The Court also held that even D's Expert's so-called "most possible" cause of the Water Seepage (through the light well) had never been put to the test, and that consequently, his opinion lacked credibility. Almost none of the tests done or data collected by P's Expert was challenged by D's Expert. The Defendant's main challenge to the Plaintiff based on "no water usage" in Flat 4A was no longer valid after the tenant moved in during September 2014. The Court was therefore of the view that on the whole, the evidence of P's Expert prevailed over that of D's Expert, and found the Defendant liable for the Water Seepage.

Damages - Repair Costs

The Defendant's main challenge to the Plaintiff's claim for repair costs was that there was no evidence of actual payment. Seeing as there was no evidence to contradict the evidence of the Plaintiff's witnesses and its disclosed documents on this issue, the Court was satisfied that the Plaintiff had overcome its burden of proof that (on the balance of probabilities) it had incurred the repair costs. The Court also found the repair costs of HK$121,914 to be reasonable, and that the Defendant was liable to repay this amount to the Plaintiff.

Damages - Loss of enjoyment of the property

The Plaintiff also claimed for loss of enjoyment of the Property. The parties could not agree on whether it was a claim for general or special damages. The Court stated that ''…It is trite law that general damages are usually concerned with non-pecuniary losses like …inconvenience and discomfort in water seepage cases''. Although the Plaintiff used the Property as a warehouse, and its goods (which were previously placed in the Affected Area) were relocated for fear of water damage to the goods, it did not claim that it had incurred additional storage costs due to the relocation exercise.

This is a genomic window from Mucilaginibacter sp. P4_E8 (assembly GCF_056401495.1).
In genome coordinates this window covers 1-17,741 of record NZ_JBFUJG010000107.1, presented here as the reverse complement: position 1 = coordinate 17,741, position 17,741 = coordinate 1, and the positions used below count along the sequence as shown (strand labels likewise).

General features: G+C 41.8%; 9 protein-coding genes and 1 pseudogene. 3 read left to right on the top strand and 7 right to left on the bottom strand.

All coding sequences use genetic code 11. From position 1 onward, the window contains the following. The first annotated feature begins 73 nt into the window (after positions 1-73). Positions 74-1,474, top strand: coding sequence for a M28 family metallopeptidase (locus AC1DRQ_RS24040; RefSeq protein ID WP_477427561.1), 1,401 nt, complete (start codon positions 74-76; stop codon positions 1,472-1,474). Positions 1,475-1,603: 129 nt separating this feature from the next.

The Court ruled in favour of the Plaintiff, and held that such a claim for loss of enjoyment should be classified as general damages ''...for the inconvenience it suffered when being deprived from using the Affected Area''. However, in circumstances where there was no evidence of the quantity or volume of goods relocated or the inconvenience caused by the relocation exercise, and where the period of the Water Seepage was no more than 3 months, the Court ruled that the claim was in the least serious category, and awarded a sum of HK$10,000 under this head of loss and damage (far less than the Plaintiff's claim for HK$80,000).

Comment

This case demonstrates that experts engaged to ascertain the cause of water seepage (or any damage to property) should carry out tests as expeditiously as possible to avoid missing the opportunity to do so before any material changes. They should also be given the opportunity of inspecting all of the properties concerned. Furthermore, general damages may also be claimed for inconvenience and discomfort in water seepage cases.

 

About Us

Howse Williams Bowers is an independent law firm which combines the in-depth experience of its lawyers with a forward thinking approach.

Our key practice areas are corporate/commercial and corporate finance; commercial and maritime dispute resolution; clinical negligence and healthcare; insurance, personal injury and professional indemnity insurance; employment; family and matrimonial; property and building management; banking; financial services/corporate regulatory and compliance.